Land suitability mapping is a pre-requisite for optimum crop production and sustainable use of the land to provide food security. Soya bean is one of the most valuable food and cash crops produced in Konshisha LGA, Benue State, Nigeria. However, the production is constrained by low yield. Thus, the aim of this study is to map land suitable for optimum and sustainable soya bean production in the study area. As an effort toward achieving the Sustainable Development Goal (SDG) target of eradicating hunger by 2030. Multi spectral satellite imageries from Landsat-8 Operational Land Imager, Climate Research Unit (CRU), National Aeronautical Space Agency’s (NASA) Shuttle Radar Topographic Mission (SRTM) and ORLN DAAC soil data were collected using remote sensing and GIS techniques for Multi-criteria evaluation (MCE). GIS analysis and Analytical Hierarchical Process (AHP) were carried out. Result of the multi criteria evaluation shows that climate, slope, land use land cover, and available phosphorus are favorable factors, while soil organic carbon, pH and drainage are limiting factors. The result of the overall suitability mapping shows that 30.4% of the land is highly suitable (S1), 69.5% moderately suitable (S2), and 0.1% marginally suitable (S3) for soya bean production in the study area. Based on the findings, the study concluded that low soil organic carbon, pH and poor soil drainage are the main land limiting factors for optimum soya bean production. Therefore, the study recommends application of mixed organic and inorganic fertilizers, agricultural lime, composite manure, agro-forestry, crop rotation, creation of open deep drains and channelization as supplement of the limiting factors for optimum soya bean production in the study area.
... The plantation of soybean in Nigeria commenced in the northern part of the country in year 1900s, and it has been fasten spread in almost the countries of the nation [SHURTLEFF & AOYAGI, 2007]. In DUGJE & al. (2009), the cultivation of soybean is usually in 6 th and 7 th month of the year (June/July), at the peak of the rainy seasons and harvested in 10 th and 11 th month of same year (October/November). ...
Article
Full-text available
Aflatoxin is widely known as human and animal carcinogen that can contaminate food and feed stuffs. It is also known as a major food quality problems all over the world. Aflatoxins are group of naturally occurring mycotoxins that are mainly produced by fungus Aspergillus flavus and Aspergillus parasiticus. There are seven (7) major groups of mycotoxins reported, which produced by different species of toxigenic fungal genus. The production of mycotoxins from these toxigenic fungi based on the surrounding intrinsic and extrinsic environments. These groups of mycotoxins that contaminates grains, foods and animal feeds are known as Aflatoxin, Trichothecene, Ochratoxins, Ergot alkaloid (Ergolin), Zearalenone, Patulin and Fumonisins. These mycotoxins could cause health hazards and death for human and animals by affecting the mammalian cells, causing some problems in normal cell function and a wide variety of clinical symptoms of diseases. These seven groups of mycotoxin are varied in their toxicity depending on the infection host i.e. human or animal, and also the immunity of human and animals. Soybean is an important food and nutritional security crop world widely. It is also promoted due to its potentiality in proteins for both adults as an infant weaning food.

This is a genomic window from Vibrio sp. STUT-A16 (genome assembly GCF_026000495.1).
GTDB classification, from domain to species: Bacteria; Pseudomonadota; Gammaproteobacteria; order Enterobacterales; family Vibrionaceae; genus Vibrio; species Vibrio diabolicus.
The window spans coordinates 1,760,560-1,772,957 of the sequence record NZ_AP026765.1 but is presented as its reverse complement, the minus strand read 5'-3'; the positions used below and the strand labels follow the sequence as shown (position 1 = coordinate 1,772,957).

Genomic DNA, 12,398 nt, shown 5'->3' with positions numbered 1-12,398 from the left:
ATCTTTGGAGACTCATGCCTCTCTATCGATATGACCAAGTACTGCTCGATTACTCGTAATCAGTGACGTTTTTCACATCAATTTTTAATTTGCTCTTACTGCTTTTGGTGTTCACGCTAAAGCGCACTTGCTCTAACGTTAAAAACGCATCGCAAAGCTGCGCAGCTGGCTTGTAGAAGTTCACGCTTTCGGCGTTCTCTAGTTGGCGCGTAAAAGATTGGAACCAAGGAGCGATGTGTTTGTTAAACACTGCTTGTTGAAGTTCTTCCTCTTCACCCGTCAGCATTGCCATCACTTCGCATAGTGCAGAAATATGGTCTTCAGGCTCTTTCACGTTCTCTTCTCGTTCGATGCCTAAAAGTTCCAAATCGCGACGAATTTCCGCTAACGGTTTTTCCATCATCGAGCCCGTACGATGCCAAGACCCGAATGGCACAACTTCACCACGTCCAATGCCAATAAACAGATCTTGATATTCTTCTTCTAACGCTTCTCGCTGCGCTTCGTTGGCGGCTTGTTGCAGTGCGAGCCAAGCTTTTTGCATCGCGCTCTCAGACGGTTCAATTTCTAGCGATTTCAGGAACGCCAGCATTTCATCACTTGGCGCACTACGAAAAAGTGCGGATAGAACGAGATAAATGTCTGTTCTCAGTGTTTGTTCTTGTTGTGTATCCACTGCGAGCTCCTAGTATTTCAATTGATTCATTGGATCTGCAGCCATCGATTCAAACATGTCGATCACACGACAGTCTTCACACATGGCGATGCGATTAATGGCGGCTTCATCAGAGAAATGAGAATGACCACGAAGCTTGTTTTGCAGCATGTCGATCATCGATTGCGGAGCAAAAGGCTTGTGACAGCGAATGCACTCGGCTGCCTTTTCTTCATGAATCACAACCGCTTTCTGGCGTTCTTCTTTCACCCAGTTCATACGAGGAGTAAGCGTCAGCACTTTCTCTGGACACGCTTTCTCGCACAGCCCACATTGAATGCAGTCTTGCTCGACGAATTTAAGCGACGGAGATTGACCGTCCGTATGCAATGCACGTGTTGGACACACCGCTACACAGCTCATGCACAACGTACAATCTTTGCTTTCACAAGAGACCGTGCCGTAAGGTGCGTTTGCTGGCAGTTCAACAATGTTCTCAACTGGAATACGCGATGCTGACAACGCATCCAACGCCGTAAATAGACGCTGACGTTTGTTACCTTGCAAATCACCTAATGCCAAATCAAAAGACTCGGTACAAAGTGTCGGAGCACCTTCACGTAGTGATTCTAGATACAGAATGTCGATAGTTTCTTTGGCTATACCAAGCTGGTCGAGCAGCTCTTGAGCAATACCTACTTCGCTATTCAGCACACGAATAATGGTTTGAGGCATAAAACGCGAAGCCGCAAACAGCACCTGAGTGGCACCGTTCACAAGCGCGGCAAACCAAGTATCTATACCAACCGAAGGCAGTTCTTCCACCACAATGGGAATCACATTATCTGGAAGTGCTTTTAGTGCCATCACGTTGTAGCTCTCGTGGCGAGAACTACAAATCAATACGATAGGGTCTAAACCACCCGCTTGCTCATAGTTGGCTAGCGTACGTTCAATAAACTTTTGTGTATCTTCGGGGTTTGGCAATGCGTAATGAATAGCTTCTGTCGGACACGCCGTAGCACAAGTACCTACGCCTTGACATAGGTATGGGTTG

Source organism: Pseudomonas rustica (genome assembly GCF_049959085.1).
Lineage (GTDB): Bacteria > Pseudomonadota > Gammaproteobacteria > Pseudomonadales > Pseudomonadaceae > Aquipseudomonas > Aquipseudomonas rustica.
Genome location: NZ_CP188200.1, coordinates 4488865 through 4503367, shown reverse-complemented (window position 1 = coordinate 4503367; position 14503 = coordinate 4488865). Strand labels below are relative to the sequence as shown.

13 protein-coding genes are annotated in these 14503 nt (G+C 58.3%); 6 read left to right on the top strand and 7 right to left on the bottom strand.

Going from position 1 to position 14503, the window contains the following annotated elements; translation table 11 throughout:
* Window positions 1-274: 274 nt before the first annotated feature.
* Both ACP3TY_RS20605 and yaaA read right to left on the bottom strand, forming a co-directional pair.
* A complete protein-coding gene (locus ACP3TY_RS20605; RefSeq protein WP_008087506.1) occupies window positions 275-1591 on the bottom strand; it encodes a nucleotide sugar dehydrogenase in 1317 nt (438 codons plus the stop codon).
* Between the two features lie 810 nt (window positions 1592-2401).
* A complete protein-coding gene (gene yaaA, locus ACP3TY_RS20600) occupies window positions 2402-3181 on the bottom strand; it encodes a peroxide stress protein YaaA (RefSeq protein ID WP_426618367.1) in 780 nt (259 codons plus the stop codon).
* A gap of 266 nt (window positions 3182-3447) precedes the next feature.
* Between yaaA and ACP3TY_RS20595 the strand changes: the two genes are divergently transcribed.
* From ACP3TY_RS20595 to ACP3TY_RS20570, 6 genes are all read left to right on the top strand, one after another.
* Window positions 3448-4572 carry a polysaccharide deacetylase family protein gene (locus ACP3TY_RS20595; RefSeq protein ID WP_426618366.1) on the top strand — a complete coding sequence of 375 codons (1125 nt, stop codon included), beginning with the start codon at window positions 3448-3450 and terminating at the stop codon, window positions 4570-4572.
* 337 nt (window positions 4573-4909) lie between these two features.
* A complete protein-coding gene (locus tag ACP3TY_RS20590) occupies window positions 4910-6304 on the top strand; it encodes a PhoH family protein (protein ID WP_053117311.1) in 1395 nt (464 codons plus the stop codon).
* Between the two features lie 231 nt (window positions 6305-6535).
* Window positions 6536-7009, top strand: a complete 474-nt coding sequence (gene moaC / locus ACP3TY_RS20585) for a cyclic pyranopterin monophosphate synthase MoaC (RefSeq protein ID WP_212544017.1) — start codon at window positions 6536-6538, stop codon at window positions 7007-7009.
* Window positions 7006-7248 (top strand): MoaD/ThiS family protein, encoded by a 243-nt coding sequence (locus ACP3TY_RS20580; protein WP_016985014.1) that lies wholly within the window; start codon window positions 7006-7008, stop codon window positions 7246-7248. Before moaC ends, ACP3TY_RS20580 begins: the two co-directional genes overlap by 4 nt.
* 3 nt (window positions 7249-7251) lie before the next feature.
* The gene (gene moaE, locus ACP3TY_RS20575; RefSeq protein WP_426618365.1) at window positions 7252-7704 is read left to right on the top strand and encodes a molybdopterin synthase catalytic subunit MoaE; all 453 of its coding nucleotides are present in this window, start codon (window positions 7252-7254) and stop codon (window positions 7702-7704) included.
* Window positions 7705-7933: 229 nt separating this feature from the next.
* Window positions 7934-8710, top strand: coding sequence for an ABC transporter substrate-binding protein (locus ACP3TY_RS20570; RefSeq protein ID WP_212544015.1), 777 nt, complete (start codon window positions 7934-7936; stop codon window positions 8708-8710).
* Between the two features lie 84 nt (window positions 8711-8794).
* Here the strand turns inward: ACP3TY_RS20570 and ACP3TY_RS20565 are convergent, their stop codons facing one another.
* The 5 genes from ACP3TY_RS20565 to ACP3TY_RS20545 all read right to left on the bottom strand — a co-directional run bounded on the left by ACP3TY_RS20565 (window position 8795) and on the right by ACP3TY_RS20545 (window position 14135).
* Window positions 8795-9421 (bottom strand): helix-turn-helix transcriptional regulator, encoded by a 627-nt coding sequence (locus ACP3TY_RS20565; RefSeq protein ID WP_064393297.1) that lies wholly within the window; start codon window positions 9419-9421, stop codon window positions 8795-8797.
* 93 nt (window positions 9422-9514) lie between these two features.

... Soybean is considered as one of the major industrial and food crops grown in every continent. The market for soybean in Nigeria is growing very fast and includes livestock feed, oil mills, and cereal industries [192]. In Nigeria, 730,000 tons of soybean is produced over an area of 750,000 hectares [55]. ...
Article
Full-text available
A land process model, Integrated Science Assessment Model, is extended to simulate contemporary soybean and maize crop yields accurately and changes in yields over the period 1901–2100 driven by environmental factors (atmospheric CO2 level ([CO2]) and climate), and management factors (nitrogen input and irrigation). Over the twentieth century, each factor contributes to global yield increase; increasing nitrogen fertilization rates is the strongest driver for maize, and increasing [CO2] is the strongest for soybean. Over the 21st century, crop yields are projected under two future scenarios, RCP4.5‐SSP2 and RCP8.5‐SSP5; the warmer temperature drives yields lower, while rising [CO2] drives yields higher. The adverse warmer temperature effect of maize and soybean is offset by other drivers, particularly the increase in [CO2], and resultant changes in the phenological events due to climate change, particularly planting dates and harvesting times, by 2090s under both scenarios. Global yield for maize increases under RCP4.5‐SSP2, which experiences continued growth in [CO2] and higher nitrogen input rates. For soybean, yield increases at a similar rate. However, in RCP8.5‐SSP5, maize yield declines because of greater climate warming, extreme heat stress conditions, and weaker nitrogen fertilization than RCP4.5‐SSP2, particularly in tropical and subtropical regions, suggesting that application of advanced technologies, and stronger management practices, in addition to climate change mitigation, may be needed to intensify crop production over this century. The model also projects spatial variations in yields; notably, the higher temperatures in tropical and subtropical regions limit photosynthesis rates and reduce light interception, resulting in lower yields, particularly for soybean under RCP8.5‐SSP5.